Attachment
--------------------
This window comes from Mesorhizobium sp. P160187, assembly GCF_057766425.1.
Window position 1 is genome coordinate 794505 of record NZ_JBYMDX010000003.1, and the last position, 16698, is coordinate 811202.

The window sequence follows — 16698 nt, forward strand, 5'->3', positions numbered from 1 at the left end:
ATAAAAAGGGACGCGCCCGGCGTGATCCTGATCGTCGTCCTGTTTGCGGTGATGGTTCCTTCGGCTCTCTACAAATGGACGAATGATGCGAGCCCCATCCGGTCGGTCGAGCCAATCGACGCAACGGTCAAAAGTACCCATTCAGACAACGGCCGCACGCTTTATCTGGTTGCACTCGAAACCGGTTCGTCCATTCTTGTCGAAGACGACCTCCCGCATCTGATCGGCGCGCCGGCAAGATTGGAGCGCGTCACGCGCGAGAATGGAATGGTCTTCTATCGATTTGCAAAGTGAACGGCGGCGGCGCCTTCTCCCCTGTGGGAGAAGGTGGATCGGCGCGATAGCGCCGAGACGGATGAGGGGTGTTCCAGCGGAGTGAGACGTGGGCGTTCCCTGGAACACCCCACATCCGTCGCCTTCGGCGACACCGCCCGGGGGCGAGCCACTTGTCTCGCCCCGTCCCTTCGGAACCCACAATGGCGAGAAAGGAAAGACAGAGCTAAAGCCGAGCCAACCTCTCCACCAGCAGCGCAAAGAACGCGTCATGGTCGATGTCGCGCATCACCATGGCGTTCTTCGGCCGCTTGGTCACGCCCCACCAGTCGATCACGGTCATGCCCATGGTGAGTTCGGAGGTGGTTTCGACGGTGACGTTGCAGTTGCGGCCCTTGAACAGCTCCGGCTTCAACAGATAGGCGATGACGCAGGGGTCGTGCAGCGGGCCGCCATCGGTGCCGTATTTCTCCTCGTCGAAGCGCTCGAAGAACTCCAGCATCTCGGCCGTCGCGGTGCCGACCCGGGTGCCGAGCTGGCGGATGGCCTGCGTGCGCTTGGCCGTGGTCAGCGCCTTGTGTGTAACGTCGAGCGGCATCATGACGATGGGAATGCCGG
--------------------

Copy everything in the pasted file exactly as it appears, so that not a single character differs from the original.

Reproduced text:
This window comes from Mesorhizobium sp. P160187, assembly GCF_057766425.1.
Window position 1 is genome coordinate 794505 of record NZ_JBYMDX010000003.1, and the last position, 16698, is coordinate 811202.

The window sequence follows — 16698 nt, forward strand, 5'->3', positions numbered from 1 at the left end:
ATAAAAAGGGACGCGCCCGGCGTGATCCTGATCGTCGTCCTGTTTGCGGTGATGGTTCCTTCGGCTCTCTACAAATGGACGAATGATGCGAGCCCCATCCGGTCGGTCGAGCCAATCGACGCAACGGTCAAAAGTACCCATTCAGACAACGGCCGCACGCTTTATCTGGTTGCACTCGAAACCGGTTCGTCCATTCTTGTCGAAGACGACCTCCCGCATCTGATCGGCGCGCCGGCAAGATTGGAGCGCGTCACGCGCGAGAATGGAATGGTCTTCTATCGATTTGCAAAGTGAACGGCGGCGGCGCCTTCTCCCCTGTGGGAGAAGGTGGATCGGCGCGATAGCGCCGAGACGGATGAGGGGTGTTCCAGCGGAGTGAGACGTGGGCGTTCCCTGGAACACCCCACATCCGTCGCCTTCGGCGACACCGCCCGGGGGCGAGCCACTTGTCTCGCCCCGTCCCTTCGGAACCCACAATGGCGAGAAAGGAAAGACAGAGCTAAAGCCGAGCCAACCTCTCCACCAGCAGCGCAAAGAACGCGTCATGGTCGATGTCGCGCATCACCATGGCGTTCTTCGGCCGCTTGGTCACGCCCCACCAGTCGATCACGGTCATGCCCATGGTGAGTTCGGAGGTGGTTTCGACGGTGACGTTGCAGTTGCGGCCCTTGAACAGCTCCGGCTTCAACAGATAGGCGATGACGCAGGGGTCGTGCAGCGGGCCGCCATCGGTGCCGTATTTCTCCTCGTCGAAGCGCTCGAAGAACTCCAGCATCTCGGCCGTCGCGGTGCCGACCCGGGTGCCGAGCTGGCGGATGGCCTGCGTGCGCTTGGCCGTGGTCAGCGCCTTGTGTGTAACGTCGAGCGGCATCATGACGATGGGAATGCCGG